The Independent (Gambia)
|Managing editors||Alagi Yorro Jallow|
|Ceased publication||March 2006|
|Headquarters||Banjul, the Gambia|
|Circulation||10,000 (at peak)|
The Independent was a biweekly newspaper published in Banjul, the Gambia. The paper was started in July 1999 with 25 staffers and freelance reporters, but after multiple raids, acts of arbitrary arrest and detention, and unsolved acts of arson, The Independent ceased publication in March 2006.
History of government harassment
Less than a month after the newspaper was founded, Gambia's National Intelligence Agency (NIA) raided its offices, arresting and detaining multiple journalists; the paper wasn't published for two weeks. In July 2000, Alagi Yorro Jallow, the managing editor and co-founder of the newspaper, was arrested and detained by the NIA after The Independent published an article about a hunger strike at Gambia's Central Prison. Yallow was arrested and harassed on multiple following occasions, and then in October 2003, the newspaper's offices were set on fire, partially destroying the newsroom.
The paper lost its printing press in an unsolved arson in April 2004, and was later forced to stop publishing after an informal arrangement with the pro-government newspaper The Daily Observer was terminated without explanation. Its editor Musa Saidykhan was notified by telephone on May 4, 2005 that the arrangement had ended, effective after its May 6 edition. According to the Committee to Protect Journalists, The Daily Observer Managing Editor Momodou Sanyang "made the decision after learning of problems with his paper's printing facilities, including the need for spare parts and extra capacity."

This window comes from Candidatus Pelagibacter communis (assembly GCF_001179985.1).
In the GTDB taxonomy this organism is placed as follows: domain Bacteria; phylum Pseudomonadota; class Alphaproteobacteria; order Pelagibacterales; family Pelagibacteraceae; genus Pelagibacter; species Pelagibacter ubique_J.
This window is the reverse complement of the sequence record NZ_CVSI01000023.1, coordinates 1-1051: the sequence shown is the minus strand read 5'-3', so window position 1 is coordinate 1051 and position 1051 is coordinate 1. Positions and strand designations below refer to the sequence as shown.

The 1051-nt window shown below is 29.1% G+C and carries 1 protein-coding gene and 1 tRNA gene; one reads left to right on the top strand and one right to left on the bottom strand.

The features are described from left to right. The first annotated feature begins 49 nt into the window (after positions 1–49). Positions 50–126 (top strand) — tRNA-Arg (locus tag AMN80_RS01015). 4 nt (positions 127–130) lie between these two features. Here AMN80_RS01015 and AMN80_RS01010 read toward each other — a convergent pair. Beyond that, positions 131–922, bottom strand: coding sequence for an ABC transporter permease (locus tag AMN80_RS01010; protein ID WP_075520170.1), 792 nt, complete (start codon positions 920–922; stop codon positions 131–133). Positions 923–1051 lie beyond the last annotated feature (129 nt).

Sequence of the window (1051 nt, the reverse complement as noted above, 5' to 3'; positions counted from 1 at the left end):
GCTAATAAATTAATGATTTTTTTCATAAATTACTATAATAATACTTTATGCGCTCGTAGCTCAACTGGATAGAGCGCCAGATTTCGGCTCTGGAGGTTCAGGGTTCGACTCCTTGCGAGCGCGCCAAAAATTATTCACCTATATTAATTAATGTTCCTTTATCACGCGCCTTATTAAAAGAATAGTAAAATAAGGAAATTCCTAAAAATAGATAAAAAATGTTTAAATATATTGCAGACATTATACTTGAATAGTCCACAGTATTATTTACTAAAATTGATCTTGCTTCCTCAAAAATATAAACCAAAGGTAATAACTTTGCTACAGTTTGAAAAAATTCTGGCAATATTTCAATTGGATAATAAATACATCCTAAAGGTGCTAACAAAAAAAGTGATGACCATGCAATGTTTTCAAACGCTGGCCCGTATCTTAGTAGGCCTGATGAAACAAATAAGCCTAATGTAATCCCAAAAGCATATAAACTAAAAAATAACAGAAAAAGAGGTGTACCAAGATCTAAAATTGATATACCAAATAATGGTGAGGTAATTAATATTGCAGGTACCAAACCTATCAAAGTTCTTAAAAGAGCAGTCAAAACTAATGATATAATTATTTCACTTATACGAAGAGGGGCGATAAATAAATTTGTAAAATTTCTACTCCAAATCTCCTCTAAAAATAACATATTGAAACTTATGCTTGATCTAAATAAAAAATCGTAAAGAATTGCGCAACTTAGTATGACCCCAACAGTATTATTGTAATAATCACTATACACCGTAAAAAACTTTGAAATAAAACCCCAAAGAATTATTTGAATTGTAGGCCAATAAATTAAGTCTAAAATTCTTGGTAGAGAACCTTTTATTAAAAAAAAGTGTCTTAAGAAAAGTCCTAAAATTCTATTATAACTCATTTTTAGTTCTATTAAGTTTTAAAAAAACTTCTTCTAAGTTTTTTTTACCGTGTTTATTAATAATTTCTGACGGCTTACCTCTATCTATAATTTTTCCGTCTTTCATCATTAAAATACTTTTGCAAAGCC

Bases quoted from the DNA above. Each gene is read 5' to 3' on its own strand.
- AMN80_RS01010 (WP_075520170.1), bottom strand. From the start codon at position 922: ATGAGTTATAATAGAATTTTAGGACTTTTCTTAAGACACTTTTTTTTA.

After two months, The Independent resumed as an underground publication using a "skeleton staff working in Gambia and a few determined reporters and editors elsewhere," After Saidykhan attended the African Editor’s Forum conference in Johannesburg, South Africa in October 2005, Saidykhan was arrested and detailed by the NIA. According to Saidykhan, "the government was angered about a petition I had submitted to the former South African President Thabo Mbeki, inviting him to pressure a reluctant Gambian government expedite investigations into the gruesome murder of a leading local newspaper journalist, Deyda Hydara." Saidykhan has alleged he was tortured by the NIA in 2006. After plainclothes police officers stormed the newspaper's offices in March 2006 and arrested the newspaper's local staff, the newspaper ceased publication.
- "Gambia UPDATE: Musa Saidykhan's torture case adjourned to September 21". Media Foundation for West Africa. 9 July 2010. Retrieved 2010-10-19.
- Alagi Yorro Jallow (Summer 2006). "Murder, Threats, Fires and Intimidation in Gambia". Nieman Reports. Nieman Foundation for Journalism. Archived from the original on 17 October 2012. Retrieved 19 October 2010.
- "The Gambia: "The Independent" newspaper forced to stop publishing". Pambazuka News. 17 May 2005. Retrieved 19 October 2010.
- "Face 2 Face with MUSA SAIDYKHAN, Former Editor of The Independent". allgambian.net. 8 Jan 2010. Retrieved 2010-10-19.
- "Amnesty International: "Freedom Day" in The Gambia is a travesty". myjoyonline.com. Accra: Multimedia Group Limited. 22 July 2010. Retrieved 2010-10-19.